Sunday, 25 October 2015

New book helps demystify the complex world of wine

If you are pondering whether to open a bottle of Domaine de la Romanée Conti La Tache or Richebourg tonight then a new book called How To Fake Your Way Through A Wine List is unlikely to be of much help to you.

Likewise if you are a voracious reader of the columns of Jancis Robinson and James Halliday, and a subscriber to Decanter and Wine Spectator. Move on, nothing to see here.

Similarly if you can name all the 10 cru of Beaujolais and are familiar with gamay's role in the world of wine. 

If, however, you are a fan of sampling wines from different parts of the world and would like a little more information and knowledge, then you've come to the right place.

Written by American wine writer Katherine Cole, How To Fake Your Through A Wine List, is designed for anyone is worried they might be pronouncing sancerre incorrectly, or who isn't quite sure of the difference between mourvedre and muscadet. 

This book is designed for an American readership - and some of the language can be a little bit twee (very twee, to be honest) - but there is a lot of solid information here packed into a pocket-sized paperback.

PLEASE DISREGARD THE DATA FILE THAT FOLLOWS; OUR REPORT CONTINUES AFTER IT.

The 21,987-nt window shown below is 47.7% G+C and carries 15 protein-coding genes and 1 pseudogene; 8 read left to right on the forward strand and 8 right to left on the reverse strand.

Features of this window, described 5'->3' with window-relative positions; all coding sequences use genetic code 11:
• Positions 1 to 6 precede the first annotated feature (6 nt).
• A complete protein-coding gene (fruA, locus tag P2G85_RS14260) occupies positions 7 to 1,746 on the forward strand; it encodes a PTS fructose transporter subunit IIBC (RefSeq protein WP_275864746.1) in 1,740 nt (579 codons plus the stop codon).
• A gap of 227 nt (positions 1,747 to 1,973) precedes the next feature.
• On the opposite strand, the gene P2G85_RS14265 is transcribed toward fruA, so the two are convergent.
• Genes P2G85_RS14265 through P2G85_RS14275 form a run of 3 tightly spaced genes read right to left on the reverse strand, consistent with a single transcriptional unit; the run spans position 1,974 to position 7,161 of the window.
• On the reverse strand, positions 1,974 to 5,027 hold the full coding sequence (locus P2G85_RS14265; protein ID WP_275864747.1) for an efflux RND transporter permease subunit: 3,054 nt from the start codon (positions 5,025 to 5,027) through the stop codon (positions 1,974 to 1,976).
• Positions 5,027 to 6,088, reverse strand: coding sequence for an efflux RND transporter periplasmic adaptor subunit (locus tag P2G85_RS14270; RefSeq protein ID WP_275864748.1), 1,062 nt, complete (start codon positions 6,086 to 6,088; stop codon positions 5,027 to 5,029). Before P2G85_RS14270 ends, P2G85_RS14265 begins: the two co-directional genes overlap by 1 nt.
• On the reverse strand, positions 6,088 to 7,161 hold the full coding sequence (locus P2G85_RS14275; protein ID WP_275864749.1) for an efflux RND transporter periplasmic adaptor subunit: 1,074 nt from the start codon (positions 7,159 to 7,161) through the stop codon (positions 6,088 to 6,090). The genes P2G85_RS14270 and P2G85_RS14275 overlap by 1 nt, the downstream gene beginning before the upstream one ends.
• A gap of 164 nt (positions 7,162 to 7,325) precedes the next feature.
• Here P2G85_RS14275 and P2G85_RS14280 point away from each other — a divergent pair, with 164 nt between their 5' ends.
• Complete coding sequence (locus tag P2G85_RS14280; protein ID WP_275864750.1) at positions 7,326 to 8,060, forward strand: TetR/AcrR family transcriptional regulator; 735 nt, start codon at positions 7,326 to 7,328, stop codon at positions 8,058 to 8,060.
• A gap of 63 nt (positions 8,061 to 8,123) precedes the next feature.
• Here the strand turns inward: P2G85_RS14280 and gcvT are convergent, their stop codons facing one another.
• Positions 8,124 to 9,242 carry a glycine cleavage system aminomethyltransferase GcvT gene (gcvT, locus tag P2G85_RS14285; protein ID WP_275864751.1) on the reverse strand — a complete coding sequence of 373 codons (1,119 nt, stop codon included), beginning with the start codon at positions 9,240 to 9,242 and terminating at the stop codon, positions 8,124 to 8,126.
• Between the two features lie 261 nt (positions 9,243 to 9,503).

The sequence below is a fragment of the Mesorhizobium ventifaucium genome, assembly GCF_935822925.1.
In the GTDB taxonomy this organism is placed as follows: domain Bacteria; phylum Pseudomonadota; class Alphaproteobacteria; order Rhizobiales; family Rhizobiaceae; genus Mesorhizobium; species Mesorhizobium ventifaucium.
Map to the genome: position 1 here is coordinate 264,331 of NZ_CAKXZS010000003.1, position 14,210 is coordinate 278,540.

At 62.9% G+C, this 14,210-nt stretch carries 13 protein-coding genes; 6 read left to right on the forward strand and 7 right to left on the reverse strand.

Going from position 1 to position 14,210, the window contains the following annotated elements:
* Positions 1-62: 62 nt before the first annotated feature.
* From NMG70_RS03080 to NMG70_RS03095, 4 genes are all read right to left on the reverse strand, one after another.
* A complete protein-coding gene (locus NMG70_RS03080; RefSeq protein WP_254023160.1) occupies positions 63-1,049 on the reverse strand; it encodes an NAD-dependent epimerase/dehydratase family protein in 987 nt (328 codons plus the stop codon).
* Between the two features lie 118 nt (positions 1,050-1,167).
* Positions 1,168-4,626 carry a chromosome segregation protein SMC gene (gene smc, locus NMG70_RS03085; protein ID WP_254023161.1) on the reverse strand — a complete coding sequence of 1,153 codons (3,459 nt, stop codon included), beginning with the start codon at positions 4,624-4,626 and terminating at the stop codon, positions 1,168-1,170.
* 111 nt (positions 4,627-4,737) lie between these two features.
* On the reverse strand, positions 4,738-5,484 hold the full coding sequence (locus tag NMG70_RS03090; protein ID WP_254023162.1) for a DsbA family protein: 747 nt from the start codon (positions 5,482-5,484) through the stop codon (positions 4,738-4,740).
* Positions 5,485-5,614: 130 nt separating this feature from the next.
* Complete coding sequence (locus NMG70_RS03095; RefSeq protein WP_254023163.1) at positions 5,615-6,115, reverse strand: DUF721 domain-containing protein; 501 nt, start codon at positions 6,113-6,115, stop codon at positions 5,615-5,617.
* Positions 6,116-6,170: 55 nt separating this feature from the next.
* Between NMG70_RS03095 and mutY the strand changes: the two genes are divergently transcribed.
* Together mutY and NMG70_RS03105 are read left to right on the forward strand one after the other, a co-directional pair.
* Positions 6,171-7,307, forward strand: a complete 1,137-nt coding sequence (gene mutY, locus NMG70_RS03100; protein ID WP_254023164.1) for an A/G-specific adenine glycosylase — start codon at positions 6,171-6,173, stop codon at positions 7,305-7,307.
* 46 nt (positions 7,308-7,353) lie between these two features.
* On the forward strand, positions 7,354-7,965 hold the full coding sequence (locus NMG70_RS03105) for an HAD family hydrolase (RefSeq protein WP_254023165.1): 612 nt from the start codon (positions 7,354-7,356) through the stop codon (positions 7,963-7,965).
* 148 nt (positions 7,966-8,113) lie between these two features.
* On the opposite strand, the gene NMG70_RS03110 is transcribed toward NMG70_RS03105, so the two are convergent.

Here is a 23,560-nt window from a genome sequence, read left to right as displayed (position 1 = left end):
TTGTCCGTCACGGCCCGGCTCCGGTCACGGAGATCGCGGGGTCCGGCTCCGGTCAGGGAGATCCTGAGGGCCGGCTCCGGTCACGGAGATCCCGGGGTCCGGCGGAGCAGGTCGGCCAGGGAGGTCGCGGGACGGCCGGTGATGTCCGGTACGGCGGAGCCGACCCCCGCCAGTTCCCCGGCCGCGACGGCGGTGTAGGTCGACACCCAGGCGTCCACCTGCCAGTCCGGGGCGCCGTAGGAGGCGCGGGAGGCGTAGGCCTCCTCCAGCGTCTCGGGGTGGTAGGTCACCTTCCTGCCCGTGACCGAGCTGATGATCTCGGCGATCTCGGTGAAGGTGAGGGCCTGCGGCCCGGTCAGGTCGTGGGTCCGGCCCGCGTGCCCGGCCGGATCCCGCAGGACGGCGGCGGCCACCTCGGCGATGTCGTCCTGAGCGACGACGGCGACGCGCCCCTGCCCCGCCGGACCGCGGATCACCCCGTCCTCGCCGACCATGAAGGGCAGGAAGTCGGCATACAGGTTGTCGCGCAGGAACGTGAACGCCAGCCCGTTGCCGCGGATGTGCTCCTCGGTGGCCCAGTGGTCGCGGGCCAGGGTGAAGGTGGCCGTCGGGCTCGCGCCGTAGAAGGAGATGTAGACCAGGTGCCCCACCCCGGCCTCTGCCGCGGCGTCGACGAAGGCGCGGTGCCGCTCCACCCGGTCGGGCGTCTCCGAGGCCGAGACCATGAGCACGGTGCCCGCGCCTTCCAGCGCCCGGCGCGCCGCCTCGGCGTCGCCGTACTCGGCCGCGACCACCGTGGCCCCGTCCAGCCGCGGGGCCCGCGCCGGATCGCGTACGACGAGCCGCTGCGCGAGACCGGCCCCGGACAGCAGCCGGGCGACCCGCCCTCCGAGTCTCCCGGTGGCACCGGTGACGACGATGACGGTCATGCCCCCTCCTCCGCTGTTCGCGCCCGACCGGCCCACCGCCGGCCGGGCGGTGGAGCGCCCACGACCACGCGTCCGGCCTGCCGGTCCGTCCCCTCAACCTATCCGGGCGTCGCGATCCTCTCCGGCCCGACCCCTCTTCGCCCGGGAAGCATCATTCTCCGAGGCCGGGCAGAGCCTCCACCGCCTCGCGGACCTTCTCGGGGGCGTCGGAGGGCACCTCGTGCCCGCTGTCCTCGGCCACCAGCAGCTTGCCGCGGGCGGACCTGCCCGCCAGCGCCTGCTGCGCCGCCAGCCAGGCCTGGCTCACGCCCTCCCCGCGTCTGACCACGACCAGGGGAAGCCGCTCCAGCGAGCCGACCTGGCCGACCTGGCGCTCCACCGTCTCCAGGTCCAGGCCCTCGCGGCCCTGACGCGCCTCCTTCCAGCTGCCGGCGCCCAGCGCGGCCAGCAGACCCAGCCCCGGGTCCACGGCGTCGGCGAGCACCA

The book features a well-illustrated guide to 75 of the world's most prominent wine regions and styles. 

The layout and mnenomic devices make it easy to learn and retain information and Cole avoids a lot of wine jargon; using simple English to get her point across. There are also some useful food and wine matching suggestions that can easily be adapted.

While there are chapters on Washington Riesling and Sonoma County Zinfandel that might be of limited interest to Australian readers, the Yarra Valley, Hunter Valley, Margaret River, Marlborough and Hawke's Bay also feature along with other prominent wine regions from around the world.

Flick to the Loire Valley, for instance, and learn about Vouvray and Pouilly Fumé and how to pronounce them, and why you might want to sample some Muscadet. 

Towards the end of the book the role-playing scenarios are particularly good. 

If you enjoy this you might soon be ordering a gruner-veltliner or a vermentino rather than a standard sauvignon blanc.   

How To Fake Your Way Through A Wine List is available in Australia through and costs $19.99. It can also be found in good book shops.      

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